Island of choice

Island of choice - mystery

“You’ll have to choose your shore when you grow up. You’ll be among the first people to greet the rising sun and will learn how to survive in Golden Sands should you choose the eastern shore. The western shore is cold and its inhabitants have hundreds of words for the shades, the softness, and the sounds of snow”.
“Which shore is better?”
“Neither. They are just different”.
“Can I visit both?”
“No. You can choose only one”.

That was the conversation Seder recalled often. The Tutor - a soulless speaking machine - couldn’t predict its words would have such a strong impact on the boy.

The machine gave the same answer to all Seder’s predecessors, according to its memory archives. Usually, not much came out of it, but for this boy the outcome was different. The answer sowed doubt in Seder’s mind, and as time passed, this doubt only grew.

“I want to visit both places!” was the first phase: a little kid, a dreamer who believed everything was possible.

After a few years, lots of studies and conversations with island Tutors, Seder had to accept the fact that changing the shore after the choice had been made was impossible. It was a fundamental law in the world of Three: two Shores and one Island between them.

A person is given twenty three years to study the Island and grow out of it. Then he or she has to choose. After the choice is made, there is nothing they can do besides making up stories about what life on the other shore might look like. The Island itself becomes just a childhood memory, no one ever returns there.

“I will choose nothing!” was the next phase, Seder becoming an angry, stubborn teen. “I will stay on the Island forever!”

This idea, in its sweet rebellious triumph, brought new fire and new meaning into Seder’s life.

He spent long days exploring the Island down to its darkest and most dangerous places. Inspired by the idea, Seder stormed the unknown with the persistence of a sea wave that, weak as it is, eventually breaks up the hardest rocks. He learned the secrets if he could and stole them if he couldn’t. He studied nature and questioned Tutors. He sought answers and found many.

Soon, Seder knew the Island, along with its animals, secret places, and wild winds, like he knew the back of his hand and was very proud of it. There were moments when he felt one with his little world and was as happy as a climber who’d just got to the top of the highest mountain.

But in the end, his happiness faded and died like an autumn leaf. Seder got used to adventures and exploration, that was what he came to love with all his heart. So, when there was nothing left to explore on the Island, he felt trapped here. The eighteen-year-old boy’s gaze now drifted to the horizon more and more often.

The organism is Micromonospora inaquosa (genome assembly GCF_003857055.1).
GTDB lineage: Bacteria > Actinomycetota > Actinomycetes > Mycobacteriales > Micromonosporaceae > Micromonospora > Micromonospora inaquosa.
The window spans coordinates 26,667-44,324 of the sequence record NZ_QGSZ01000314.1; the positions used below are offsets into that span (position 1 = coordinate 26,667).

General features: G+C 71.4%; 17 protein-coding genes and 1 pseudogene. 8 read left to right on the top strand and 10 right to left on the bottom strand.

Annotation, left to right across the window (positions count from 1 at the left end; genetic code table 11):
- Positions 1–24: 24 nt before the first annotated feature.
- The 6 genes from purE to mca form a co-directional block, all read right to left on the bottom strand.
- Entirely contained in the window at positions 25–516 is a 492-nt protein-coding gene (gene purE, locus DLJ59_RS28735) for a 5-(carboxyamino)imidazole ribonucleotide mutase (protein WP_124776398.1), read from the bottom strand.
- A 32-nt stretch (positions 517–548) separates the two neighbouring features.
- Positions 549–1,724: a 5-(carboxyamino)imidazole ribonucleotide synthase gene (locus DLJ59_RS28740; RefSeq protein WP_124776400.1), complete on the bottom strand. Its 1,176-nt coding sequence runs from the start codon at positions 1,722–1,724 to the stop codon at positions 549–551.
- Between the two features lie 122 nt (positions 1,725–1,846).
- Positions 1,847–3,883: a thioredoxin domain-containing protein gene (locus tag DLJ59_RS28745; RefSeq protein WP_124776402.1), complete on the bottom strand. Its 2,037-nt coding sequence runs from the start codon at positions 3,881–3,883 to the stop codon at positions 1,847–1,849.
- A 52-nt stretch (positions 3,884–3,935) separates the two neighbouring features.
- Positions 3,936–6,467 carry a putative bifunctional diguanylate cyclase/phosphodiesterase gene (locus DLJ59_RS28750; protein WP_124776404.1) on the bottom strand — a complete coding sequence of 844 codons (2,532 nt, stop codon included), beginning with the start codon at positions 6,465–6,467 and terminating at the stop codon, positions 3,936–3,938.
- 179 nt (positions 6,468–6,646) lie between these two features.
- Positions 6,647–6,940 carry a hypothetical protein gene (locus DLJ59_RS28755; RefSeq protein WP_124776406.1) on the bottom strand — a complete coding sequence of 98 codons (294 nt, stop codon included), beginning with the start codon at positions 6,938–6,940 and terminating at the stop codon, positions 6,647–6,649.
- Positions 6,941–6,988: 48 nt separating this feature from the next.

“I must choose,” he said one day, bitterness in his voice. That was the beginning of phase three.

Seder wasn’t the only rebel in the history of the Island: there were others before him who roamed about the little lonely realm seeking answers and hesitated with their choice. By their twenty-third year or even earlier life had broken them all. It was normal.

And now history was about to repeat itself: another young mind was subdued and ready to face the choice. It had always been that way.

Disappointed and heartbroken, Seder cast away his childish dreams and faced the reality. He read a ton about the Shores, bombarded the Tutors with questions, and considered his future very seriously, as an adult should.

The maker of this world would be very pleased with this young man, watching his careful research and strong determination on his journey to the fateful decision.

For years Seder’s opinion on the matter of the choice hung in a delicate balance, each new answer from the Tutors, each new book from the library adding to or subtracting from the weights on the scales. The final decision seemed only a matter of time.

He hasn’t decided anything really, but even that was okay. The Island knew such hesitant persons too. When the day came, half of them chose at random, and the other half became a bone of contention between the messengers of the Shores. A battle followed and after it, the stubborn girl or boy was taken by the winning side as a trophy, their chance for a normal life ruined forever.

The evening Seder turned twenty three a noise of oars, creaking and splashing, disturbed the silence of the Island. Every Shore had sent a boat after the newcomer.

The messengers of the East came in a spacious metallic boat. It spread around a halo of faint silver sheen and was as light as a feather. Their sabres had rich sheaths encrusted with precious stones, and their faces were stern.

The messengers of the West came in a boat made of redwood, with rows of shields on both sides placed there to protect the oarsmen from enemy arrows. Their heavy axes shone bleakly in the moonlight, their cloaks bristled with white wolves’ fur, and their faces were as stern as the easterners’.